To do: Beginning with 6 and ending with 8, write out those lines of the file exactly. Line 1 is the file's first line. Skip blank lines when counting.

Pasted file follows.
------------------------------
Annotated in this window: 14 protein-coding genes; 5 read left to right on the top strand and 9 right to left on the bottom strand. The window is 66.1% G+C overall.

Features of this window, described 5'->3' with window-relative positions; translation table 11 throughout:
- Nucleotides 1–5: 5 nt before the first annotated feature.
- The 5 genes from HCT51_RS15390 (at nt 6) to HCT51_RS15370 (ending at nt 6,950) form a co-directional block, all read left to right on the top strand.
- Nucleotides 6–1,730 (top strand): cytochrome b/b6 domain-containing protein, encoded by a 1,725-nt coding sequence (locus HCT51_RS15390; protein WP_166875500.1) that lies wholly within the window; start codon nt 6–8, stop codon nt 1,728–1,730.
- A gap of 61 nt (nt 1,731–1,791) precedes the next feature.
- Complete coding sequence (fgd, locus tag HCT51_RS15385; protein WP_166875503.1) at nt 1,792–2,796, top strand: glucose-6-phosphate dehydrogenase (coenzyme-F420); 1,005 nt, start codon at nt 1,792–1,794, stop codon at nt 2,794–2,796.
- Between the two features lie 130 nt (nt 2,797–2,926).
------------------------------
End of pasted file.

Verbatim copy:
- A gap of 61 nt (nt 1,731–1,791) precedes the next feature.
- Complete coding sequence (fgd, locus tag HCT51_RS15385; protein WP_166875503.1) at nt 1,792–2,796, top strand: glucose-6-phosphate dehydrogenase (coenzyme-F420); 1,005 nt, start codon at nt 1,792–1,794, stop codon at nt 2,794–2,796.
- Between the two features lie 130 nt (nt 2,797–2,926).